Morgan’s mother, Susyn Schops Gliedman, is a realtor with Prudential Douglas Elliman.

  93. JJ's B.Se says:

    450K to me is a lot of income for a single person to earn on the W2. AKA my friend at Merril makes 450K a year income.

    450K for a dual income middle of career NJ couple when adding in total household income, cap gains, rental, bond interest etc. is not that hard to reach. It aint rich at all.

    No one brags about household income at all. Obama makes it seem like he is taxing a rich man who makes 450K a year. Instead it is household income, yep if you count my daughters holy communion bond interest and my stubhub sales along with other things 450K aint much at all.

    My friends who make that live in apartments and drive used cars and return bottles. Basically rich enough to donate clothes to goodwill.

    I actually find this rich/poor thing disturbing. For instance. I needed a pair of work gloves when I was doing Demo, I went to FEMA site and got a pair with my FEMA number back in early Nov all dirty in a borrowed ten year old wagon. So FEMA is closing up shop next week. I gave the pair to my wife and I need a pair as I got to demo garage and they work great. So I swing by FEMA site over weekend in my cadillac in clean clothes guard sees me coming in and was all uppidity with me. WTF do I have to borrow the old wagon again.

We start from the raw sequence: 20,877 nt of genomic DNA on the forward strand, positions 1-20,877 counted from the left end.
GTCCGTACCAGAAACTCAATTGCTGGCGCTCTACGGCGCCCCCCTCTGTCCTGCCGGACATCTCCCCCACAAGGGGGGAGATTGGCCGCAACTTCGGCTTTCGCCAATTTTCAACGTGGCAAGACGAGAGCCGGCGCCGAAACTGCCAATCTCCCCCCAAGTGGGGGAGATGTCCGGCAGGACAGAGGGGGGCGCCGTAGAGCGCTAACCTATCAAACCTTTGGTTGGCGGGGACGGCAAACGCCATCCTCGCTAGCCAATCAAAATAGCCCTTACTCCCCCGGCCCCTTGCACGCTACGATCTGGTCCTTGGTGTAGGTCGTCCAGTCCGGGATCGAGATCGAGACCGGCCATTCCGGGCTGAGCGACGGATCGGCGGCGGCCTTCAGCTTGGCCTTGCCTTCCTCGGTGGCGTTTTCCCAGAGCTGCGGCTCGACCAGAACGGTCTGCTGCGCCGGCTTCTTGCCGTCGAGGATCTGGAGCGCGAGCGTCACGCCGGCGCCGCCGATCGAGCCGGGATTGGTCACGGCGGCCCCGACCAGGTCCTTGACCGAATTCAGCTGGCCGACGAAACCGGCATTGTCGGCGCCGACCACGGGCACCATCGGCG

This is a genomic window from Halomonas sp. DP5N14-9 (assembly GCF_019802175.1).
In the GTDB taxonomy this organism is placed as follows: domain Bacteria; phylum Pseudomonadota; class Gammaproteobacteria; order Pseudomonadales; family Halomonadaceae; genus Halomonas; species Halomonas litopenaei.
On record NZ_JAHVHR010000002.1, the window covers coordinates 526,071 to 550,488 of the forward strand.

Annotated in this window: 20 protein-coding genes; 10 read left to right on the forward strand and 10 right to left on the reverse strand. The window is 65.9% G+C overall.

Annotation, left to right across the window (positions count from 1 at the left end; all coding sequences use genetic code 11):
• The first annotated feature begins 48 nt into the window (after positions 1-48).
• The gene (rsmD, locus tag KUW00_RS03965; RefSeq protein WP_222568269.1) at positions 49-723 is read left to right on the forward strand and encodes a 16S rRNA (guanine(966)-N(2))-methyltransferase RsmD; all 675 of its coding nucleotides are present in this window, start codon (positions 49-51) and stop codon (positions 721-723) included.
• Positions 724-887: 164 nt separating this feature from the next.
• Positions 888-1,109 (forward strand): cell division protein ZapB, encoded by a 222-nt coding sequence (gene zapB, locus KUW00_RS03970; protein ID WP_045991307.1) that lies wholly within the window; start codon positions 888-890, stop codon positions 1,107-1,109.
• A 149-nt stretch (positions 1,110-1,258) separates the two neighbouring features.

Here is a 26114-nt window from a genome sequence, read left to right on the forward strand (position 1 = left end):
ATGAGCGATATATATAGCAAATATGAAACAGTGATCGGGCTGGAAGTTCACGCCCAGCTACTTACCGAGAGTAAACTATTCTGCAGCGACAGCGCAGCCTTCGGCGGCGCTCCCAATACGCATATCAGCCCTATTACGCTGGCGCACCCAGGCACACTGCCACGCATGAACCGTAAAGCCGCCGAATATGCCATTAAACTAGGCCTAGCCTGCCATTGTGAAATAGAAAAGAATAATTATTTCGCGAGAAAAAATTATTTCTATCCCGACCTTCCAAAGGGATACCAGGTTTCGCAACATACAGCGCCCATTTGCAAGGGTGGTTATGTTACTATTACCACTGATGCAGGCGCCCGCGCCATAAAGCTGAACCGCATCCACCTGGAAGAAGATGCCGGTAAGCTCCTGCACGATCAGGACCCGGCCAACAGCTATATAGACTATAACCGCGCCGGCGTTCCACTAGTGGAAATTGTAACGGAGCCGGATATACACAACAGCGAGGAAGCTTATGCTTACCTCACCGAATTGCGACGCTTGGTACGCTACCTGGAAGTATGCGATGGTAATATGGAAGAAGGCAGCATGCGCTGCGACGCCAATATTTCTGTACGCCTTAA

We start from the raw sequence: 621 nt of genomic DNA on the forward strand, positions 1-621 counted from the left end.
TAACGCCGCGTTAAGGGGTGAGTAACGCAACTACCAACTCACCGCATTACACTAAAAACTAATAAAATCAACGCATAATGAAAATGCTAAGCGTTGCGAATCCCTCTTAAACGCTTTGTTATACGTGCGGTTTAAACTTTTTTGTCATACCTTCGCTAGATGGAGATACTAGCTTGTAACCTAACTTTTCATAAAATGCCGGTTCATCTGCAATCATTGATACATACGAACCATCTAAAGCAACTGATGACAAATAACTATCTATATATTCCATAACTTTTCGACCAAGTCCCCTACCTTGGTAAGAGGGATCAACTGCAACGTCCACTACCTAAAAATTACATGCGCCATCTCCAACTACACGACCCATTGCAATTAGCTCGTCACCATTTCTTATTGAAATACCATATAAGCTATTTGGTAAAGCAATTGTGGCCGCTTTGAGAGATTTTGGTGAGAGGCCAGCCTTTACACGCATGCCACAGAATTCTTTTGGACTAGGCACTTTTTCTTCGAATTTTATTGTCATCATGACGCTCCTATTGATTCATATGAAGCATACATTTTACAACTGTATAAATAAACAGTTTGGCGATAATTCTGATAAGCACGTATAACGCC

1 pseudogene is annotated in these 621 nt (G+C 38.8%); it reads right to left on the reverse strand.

94. Juice Box says:

    Taxes are still going up the 2% Social Security payroll tax cut will still expire.

  95. JJ's B.Se says:

    2% + 3.9% baby. Plus 5% in cap gains. Plus state tax is rising. BEND OVER BABY

    Juice Box says:
    December 31, 2012 at 2:59 pm

    Taxes are still going up the 2% Social Security payroll tax cut will still expire.

  96. JJ's B.Se says:

    If every home buyer and seller got 3% back on every sale it would cover the burial costs of all the realtors in no time. However, buick and cadilac sales will fall.

    Ernest Money says:
    December 31, 2012 at 2:50 pm

    Shoot the Realtors.

  97. Hughesrep says:


    I’m sure they will wait until Thursday to pass anything, and then make it retroactive.

    They need to make sure they can then call it a tax cut in the political ads next election cycle. People are too stupid to remember how and why it actually happened.